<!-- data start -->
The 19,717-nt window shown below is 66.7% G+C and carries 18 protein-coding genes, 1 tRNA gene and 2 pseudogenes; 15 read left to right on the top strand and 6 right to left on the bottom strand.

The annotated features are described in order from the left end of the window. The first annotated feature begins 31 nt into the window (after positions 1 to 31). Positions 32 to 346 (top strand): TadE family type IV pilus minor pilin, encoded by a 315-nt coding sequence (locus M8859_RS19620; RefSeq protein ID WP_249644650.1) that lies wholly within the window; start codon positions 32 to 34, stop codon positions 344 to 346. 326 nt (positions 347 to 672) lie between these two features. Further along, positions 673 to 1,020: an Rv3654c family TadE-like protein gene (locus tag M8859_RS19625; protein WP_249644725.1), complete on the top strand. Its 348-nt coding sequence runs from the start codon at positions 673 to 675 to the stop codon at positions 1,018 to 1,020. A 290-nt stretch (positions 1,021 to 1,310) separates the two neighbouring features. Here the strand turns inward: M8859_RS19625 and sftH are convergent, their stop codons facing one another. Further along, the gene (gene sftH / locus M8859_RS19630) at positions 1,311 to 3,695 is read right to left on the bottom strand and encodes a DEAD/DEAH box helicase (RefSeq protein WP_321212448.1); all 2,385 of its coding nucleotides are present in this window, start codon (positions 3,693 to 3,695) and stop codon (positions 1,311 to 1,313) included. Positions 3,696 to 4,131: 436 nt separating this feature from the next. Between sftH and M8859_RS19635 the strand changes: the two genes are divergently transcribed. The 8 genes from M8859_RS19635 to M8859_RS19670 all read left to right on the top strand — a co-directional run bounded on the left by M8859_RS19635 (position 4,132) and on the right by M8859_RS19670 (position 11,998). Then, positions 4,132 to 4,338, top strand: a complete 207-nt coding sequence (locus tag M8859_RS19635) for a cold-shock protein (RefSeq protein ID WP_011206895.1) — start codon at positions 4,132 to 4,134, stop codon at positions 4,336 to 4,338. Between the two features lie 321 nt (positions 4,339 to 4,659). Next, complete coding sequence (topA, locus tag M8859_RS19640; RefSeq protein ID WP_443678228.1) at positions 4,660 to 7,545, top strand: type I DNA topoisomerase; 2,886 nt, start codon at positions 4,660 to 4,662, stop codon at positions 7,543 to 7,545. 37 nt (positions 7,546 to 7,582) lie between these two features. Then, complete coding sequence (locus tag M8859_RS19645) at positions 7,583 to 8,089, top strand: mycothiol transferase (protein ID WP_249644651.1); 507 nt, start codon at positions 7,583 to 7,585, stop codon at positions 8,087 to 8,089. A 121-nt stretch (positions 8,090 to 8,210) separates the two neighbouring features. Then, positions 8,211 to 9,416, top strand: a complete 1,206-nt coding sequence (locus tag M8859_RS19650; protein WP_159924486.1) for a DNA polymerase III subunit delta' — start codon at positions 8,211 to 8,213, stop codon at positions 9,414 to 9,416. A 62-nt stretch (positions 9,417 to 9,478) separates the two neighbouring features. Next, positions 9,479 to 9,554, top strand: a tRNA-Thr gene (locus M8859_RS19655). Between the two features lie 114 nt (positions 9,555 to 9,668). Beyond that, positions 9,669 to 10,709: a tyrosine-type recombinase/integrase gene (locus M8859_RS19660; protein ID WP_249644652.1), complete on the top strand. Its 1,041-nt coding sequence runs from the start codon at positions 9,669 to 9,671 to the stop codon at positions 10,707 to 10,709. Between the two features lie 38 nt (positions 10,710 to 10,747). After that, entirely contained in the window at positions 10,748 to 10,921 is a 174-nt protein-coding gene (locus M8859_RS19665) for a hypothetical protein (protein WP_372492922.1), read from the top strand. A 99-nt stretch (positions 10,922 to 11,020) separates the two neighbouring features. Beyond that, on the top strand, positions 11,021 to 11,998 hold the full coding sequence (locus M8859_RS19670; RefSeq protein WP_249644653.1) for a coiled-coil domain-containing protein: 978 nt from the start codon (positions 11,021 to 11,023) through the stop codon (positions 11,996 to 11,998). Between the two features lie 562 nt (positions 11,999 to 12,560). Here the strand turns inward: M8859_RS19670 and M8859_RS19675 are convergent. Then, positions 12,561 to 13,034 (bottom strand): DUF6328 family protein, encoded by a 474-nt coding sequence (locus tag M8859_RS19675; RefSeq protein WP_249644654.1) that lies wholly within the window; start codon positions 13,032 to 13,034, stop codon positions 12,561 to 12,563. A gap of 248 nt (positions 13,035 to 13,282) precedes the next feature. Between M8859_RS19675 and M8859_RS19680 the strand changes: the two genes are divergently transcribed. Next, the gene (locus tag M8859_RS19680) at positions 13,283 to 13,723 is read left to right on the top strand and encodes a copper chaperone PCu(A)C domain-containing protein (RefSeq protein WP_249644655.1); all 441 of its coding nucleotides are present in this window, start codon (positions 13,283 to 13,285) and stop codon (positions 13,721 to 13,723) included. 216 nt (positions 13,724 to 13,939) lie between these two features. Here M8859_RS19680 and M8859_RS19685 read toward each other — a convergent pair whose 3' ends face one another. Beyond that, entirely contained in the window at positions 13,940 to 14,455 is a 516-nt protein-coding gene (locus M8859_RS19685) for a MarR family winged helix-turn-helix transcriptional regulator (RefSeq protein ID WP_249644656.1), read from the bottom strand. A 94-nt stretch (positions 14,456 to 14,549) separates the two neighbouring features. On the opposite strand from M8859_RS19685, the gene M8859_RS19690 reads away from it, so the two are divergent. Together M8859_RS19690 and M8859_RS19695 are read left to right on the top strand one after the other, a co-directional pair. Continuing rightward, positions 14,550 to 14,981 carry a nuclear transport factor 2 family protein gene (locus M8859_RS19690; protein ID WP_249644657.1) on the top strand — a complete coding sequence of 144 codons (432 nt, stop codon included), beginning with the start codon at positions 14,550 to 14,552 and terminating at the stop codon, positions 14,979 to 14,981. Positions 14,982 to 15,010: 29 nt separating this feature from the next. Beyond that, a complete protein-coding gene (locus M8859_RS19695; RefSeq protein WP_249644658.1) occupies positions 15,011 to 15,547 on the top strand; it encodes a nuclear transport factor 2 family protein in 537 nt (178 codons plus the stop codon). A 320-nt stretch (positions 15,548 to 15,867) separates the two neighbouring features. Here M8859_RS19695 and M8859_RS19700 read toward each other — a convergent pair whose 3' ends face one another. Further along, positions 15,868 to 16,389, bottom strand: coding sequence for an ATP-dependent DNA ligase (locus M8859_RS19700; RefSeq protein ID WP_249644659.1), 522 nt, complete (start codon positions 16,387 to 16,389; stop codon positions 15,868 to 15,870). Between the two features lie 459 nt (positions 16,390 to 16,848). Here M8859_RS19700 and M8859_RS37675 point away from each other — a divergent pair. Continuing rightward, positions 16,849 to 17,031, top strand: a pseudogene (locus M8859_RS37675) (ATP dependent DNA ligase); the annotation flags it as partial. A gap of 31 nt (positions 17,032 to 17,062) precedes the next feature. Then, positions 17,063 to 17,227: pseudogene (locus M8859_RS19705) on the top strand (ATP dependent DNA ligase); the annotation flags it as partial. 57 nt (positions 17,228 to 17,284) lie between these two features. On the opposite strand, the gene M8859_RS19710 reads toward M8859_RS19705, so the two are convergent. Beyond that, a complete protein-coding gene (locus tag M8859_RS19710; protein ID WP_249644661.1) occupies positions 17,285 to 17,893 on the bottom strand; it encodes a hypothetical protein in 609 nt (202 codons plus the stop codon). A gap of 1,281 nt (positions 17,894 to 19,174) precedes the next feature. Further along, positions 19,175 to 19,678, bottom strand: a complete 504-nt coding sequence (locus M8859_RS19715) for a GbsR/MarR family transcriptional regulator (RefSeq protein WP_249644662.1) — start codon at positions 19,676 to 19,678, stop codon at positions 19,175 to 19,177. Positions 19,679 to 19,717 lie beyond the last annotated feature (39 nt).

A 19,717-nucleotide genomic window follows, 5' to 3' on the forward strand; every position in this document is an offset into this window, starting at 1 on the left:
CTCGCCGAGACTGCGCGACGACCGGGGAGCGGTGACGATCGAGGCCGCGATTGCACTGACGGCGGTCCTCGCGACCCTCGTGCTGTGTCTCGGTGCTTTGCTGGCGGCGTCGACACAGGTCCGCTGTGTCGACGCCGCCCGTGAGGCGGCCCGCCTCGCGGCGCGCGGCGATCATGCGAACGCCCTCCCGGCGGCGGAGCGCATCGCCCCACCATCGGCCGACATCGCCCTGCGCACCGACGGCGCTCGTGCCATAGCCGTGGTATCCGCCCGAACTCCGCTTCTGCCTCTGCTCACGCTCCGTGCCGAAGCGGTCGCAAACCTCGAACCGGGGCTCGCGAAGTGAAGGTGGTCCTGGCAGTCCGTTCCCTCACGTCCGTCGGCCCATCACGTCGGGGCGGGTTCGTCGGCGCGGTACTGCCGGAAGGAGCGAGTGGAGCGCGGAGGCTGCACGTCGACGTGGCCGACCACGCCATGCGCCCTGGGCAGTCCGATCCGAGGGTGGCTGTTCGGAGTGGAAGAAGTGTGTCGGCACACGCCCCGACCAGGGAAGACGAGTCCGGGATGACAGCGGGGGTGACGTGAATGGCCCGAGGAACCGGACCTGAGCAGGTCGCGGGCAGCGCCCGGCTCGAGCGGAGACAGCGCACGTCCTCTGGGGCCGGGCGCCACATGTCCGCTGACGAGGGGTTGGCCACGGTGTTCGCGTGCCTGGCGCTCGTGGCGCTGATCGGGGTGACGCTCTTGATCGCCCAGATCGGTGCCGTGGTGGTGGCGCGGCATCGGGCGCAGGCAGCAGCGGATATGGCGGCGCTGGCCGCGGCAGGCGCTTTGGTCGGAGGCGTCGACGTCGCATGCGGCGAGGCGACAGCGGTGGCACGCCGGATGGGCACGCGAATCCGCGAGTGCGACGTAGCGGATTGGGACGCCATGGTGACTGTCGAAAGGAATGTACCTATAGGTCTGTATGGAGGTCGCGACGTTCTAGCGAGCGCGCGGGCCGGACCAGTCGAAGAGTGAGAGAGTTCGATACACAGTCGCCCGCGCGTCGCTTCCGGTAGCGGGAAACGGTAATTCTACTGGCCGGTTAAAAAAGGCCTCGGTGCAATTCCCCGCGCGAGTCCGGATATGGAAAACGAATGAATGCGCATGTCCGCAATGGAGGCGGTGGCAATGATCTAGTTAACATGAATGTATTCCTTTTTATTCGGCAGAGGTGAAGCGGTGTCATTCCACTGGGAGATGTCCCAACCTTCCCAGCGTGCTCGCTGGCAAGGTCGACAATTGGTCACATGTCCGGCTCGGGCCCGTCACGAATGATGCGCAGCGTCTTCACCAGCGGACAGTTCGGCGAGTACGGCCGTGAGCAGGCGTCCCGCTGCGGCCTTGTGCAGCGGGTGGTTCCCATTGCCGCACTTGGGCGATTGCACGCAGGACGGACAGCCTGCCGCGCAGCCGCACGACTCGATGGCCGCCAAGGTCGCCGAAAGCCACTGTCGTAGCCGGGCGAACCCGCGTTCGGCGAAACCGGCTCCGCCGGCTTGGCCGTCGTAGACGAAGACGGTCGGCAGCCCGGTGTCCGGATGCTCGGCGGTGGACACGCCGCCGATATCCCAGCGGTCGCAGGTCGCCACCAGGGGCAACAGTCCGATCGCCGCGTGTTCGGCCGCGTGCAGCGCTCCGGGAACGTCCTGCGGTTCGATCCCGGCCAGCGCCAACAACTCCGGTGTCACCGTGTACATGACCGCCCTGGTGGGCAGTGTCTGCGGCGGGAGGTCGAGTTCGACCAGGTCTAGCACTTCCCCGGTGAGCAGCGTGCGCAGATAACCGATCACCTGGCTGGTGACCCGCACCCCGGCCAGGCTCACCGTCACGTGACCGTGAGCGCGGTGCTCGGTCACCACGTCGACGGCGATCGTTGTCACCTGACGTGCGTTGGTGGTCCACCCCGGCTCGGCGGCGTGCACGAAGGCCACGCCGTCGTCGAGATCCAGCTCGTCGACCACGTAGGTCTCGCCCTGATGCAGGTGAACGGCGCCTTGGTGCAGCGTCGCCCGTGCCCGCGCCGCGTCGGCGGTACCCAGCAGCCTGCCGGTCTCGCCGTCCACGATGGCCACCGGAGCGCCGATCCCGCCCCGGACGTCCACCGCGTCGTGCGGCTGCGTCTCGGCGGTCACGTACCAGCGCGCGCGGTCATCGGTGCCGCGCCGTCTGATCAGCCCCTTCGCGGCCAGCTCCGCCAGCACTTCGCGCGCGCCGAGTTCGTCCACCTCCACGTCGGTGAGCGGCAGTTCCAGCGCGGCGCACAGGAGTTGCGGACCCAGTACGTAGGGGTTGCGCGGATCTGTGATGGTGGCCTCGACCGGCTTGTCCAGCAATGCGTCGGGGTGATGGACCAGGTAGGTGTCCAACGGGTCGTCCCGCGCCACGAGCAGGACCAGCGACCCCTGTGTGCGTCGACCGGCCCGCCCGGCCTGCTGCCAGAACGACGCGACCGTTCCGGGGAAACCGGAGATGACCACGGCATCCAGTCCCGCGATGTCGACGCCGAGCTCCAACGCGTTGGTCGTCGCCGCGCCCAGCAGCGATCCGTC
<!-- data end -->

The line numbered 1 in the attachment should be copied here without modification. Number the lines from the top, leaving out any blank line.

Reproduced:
The 19,717-nt window shown below is 66.7% G+C and carries 18 protein-coding genes, 1 tRNA gene and 2 pseudogenes; 15 read left to right on the top strand and 6 right to left on the bottom strand.